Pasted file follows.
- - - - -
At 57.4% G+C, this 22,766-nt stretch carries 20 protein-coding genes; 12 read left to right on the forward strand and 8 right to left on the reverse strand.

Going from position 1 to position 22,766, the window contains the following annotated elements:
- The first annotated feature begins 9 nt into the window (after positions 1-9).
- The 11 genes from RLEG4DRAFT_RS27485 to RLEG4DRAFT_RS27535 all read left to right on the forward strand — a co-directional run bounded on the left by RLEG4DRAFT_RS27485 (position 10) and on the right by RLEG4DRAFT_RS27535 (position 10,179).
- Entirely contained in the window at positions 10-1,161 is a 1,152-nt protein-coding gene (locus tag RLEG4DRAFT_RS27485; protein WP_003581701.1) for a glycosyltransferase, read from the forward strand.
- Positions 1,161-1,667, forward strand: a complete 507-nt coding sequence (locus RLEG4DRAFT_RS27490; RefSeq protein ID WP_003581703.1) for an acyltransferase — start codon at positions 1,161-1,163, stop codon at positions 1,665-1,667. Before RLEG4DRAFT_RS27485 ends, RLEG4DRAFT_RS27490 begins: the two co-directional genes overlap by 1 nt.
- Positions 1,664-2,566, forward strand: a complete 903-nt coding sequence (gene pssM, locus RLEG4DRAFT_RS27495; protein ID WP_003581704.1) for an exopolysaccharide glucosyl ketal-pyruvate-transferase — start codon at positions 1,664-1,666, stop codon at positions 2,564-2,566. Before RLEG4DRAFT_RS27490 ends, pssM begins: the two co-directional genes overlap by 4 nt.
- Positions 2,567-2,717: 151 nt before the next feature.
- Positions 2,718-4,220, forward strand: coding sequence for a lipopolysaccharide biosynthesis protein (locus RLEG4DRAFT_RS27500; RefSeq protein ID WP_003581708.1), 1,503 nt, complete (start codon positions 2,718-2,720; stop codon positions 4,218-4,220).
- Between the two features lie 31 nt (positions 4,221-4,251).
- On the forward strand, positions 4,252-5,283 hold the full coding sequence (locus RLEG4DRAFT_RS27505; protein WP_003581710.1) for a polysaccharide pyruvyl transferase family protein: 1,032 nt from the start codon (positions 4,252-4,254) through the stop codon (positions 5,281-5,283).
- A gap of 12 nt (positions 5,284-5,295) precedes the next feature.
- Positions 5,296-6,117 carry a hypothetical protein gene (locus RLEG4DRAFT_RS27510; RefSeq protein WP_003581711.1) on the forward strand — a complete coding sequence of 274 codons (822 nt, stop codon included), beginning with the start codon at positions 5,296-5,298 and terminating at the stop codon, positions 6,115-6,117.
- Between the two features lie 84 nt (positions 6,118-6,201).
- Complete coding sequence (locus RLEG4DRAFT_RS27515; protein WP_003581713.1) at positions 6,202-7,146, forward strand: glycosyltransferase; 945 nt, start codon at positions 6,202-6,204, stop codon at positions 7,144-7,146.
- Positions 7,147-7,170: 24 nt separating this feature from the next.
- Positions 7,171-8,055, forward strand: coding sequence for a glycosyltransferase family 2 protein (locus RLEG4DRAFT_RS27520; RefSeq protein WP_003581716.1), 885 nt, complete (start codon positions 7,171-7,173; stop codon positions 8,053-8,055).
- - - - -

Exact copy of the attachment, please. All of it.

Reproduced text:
At 57.4% G+C, this 22,766-nt stretch carries 20 protein-coding genes; 12 read left to right on the forward strand and 8 right to left on the reverse strand.

Going from position 1 to position 22,766, the window contains the following annotated elements:
- The first annotated feature begins 9 nt into the window (after positions 1-9).
- The 11 genes from RLEG4DRAFT_RS27485 to RLEG4DRAFT_RS27535 all read left to right on the forward strand — a co-directional run bounded on the left by RLEG4DRAFT_RS27485 (position 10) and on the right by RLEG4DRAFT_RS27535 (position 10,179).
- Entirely contained in the window at positions 10-1,161 is a 1,152-nt protein-coding gene (locus tag RLEG4DRAFT_RS27485; protein WP_003581701.1) for a glycosyltransferase, read from the forward strand.
- Positions 1,161-1,667, forward strand: a complete 507-nt coding sequence (locus RLEG4DRAFT_RS27490; RefSeq protein ID WP_003581703.1) for an acyltransferase — start codon at positions 1,161-1,163, stop codon at positions 1,665-1,667. Before RLEG4DRAFT_RS27485 ends, RLEG4DRAFT_RS27490 begins: the two co-directional genes overlap by 1 nt.
- Positions 1,664-2,566, forward strand: a complete 903-nt coding sequence (gene pssM, locus RLEG4DRAFT_RS27495; protein ID WP_003581704.1) for an exopolysaccharide glucosyl ketal-pyruvate-transferase — start codon at positions 1,664-1,666, stop codon at positions 2,564-2,566. Before RLEG4DRAFT_RS27490 ends, pssM begins: the two co-directional genes overlap by 4 nt.
- Positions 2,567-2,717: 151 nt before the next feature.
- Positions 2,718-4,220, forward strand: coding sequence for a lipopolysaccharide biosynthesis protein (locus RLEG4DRAFT_RS27500; RefSeq protein ID WP_003581708.1), 1,503 nt, complete (start codon positions 2,718-2,720; stop codon positions 4,218-4,220).
- Between the two features lie 31 nt (positions 4,221-4,251).
- On the forward strand, positions 4,252-5,283 hold the full coding sequence (locus RLEG4DRAFT_RS27505; protein WP_003581710.1) for a polysaccharide pyruvyl transferase family protein: 1,032 nt from the start codon (positions 4,252-4,254) through the stop codon (positions 5,281-5,283).
- A gap of 12 nt (positions 5,284-5,295) precedes the next feature.
- Positions 5,296-6,117 carry a hypothetical protein gene (locus RLEG4DRAFT_RS27510; RefSeq protein WP_003581711.1) on the forward strand — a complete coding sequence of 274 codons (822 nt, stop codon included), beginning with the start codon at positions 5,296-5,298 and terminating at the stop codon, positions 6,115-6,117.
- Between the two features lie 84 nt (positions 6,118-6,201).
- Complete coding sequence (locus RLEG4DRAFT_RS27515; protein WP_003581713.1) at positions 6,202-7,146, forward strand: glycosyltransferase; 945 nt, start codon at positions 6,202-6,204, stop codon at positions 7,144-7,146.
- Positions 7,147-7,170: 24 nt separating this feature from the next.
- Positions 7,171-8,055, forward strand: coding sequence for a glycosyltransferase family 2 protein (locus RLEG4DRAFT_RS27520; RefSeq protein WP_003581716.1), 885 nt, complete (start codon positions 7,171-7,173; stop codon positions 8,053-8,055).